Our finding that HIV infects HPCs with an immature phenotype, has clear ramifications for HIV disease because some of these cells may be long–lived and could carry latent HIV for extended periods of time. While further studies are needed to demonstrate that CD34+ stem cells per se are infected, the detection of HIV genomes in HPCs isolated from people effectively treated with HAART for more than 6 months confirms that HIV targets some long–lived HPCs. One might expect these results to predict the presence of identifiable proviral records in differentiated lineages that are known not to be susceptible. However, we show that actively infected HPCs are rapidly killed. Therefore, we expect latently infected HPCs will be killed by viral activation shortly after differentiation is induced.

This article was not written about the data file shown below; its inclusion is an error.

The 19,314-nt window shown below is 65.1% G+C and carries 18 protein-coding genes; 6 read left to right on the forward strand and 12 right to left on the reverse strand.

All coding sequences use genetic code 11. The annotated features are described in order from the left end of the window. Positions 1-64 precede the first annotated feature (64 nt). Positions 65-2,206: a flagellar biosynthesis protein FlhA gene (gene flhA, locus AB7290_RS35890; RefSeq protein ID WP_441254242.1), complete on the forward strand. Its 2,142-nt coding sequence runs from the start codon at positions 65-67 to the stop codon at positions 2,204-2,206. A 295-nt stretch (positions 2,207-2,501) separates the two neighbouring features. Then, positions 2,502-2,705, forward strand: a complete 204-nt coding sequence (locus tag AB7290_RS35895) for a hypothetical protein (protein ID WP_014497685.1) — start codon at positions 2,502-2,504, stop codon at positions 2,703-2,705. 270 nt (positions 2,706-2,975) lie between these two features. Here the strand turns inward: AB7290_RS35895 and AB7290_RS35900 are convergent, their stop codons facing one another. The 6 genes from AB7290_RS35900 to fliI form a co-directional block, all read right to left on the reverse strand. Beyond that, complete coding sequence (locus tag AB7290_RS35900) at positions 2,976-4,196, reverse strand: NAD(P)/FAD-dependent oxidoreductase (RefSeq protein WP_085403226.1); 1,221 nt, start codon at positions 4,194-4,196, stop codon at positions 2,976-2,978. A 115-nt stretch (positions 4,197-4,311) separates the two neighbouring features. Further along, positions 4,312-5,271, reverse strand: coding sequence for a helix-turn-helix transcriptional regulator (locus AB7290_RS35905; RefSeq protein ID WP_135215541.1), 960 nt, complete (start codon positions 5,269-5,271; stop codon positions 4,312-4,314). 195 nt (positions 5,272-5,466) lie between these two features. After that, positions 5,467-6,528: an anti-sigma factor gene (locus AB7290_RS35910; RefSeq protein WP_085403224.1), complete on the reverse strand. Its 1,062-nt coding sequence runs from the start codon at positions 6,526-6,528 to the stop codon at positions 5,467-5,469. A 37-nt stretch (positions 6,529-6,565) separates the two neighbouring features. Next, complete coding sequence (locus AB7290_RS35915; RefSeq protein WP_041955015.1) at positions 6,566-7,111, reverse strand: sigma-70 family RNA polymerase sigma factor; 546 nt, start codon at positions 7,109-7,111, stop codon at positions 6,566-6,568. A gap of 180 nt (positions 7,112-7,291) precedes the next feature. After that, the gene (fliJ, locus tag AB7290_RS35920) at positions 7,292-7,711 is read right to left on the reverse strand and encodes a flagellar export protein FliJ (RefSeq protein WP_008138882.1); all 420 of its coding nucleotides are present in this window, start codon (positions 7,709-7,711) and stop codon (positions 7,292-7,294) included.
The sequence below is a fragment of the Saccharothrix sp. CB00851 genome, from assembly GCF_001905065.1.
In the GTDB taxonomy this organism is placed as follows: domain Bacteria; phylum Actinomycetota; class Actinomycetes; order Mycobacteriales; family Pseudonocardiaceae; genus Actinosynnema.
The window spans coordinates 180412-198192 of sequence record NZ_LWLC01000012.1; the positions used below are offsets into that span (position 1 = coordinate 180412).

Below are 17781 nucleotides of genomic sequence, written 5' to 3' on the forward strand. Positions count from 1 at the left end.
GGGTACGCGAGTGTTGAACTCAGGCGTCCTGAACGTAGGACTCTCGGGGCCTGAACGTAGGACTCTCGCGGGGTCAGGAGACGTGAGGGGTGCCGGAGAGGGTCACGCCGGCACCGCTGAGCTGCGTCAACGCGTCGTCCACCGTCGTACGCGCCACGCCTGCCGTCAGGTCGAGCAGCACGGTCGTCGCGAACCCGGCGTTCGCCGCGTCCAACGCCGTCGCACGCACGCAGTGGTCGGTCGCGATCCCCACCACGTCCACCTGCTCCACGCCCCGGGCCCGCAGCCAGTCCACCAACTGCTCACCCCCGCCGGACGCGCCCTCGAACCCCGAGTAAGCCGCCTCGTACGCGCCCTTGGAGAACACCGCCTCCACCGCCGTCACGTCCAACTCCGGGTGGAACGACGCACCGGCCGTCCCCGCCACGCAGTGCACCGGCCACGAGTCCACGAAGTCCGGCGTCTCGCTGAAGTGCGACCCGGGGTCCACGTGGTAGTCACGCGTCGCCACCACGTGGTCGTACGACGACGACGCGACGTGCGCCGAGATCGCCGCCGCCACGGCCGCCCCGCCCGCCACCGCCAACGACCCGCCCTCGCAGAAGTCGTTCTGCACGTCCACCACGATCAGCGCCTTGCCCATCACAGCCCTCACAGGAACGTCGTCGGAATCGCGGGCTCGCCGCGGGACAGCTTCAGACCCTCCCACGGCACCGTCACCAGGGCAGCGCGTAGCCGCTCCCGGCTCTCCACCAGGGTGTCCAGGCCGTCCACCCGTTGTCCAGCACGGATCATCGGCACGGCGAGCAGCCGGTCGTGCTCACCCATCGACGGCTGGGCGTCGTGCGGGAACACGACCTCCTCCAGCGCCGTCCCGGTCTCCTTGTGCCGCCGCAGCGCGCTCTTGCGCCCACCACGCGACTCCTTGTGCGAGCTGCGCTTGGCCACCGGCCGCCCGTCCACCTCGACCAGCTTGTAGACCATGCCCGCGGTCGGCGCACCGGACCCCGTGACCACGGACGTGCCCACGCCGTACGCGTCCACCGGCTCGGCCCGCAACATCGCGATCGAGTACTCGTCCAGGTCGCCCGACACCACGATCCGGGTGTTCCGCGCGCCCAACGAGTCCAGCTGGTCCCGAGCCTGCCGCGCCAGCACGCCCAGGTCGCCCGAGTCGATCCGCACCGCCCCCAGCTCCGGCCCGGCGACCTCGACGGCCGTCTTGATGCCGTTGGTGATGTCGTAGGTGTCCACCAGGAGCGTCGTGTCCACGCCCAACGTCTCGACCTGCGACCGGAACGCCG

Further studies are now needed to demonstrate that residual circulating virus in individuals on HAART is derived in part from HPCs, as previously demonstrated for resting memory T cells 2. Additionally, studies examining the factors influencing HIV infection and latency in CD34+ cells, as well as limiting dilution experiments to determine the fraction of proviral genomes in these cells that can be reactivated, would further our understanding of this viral reservoir.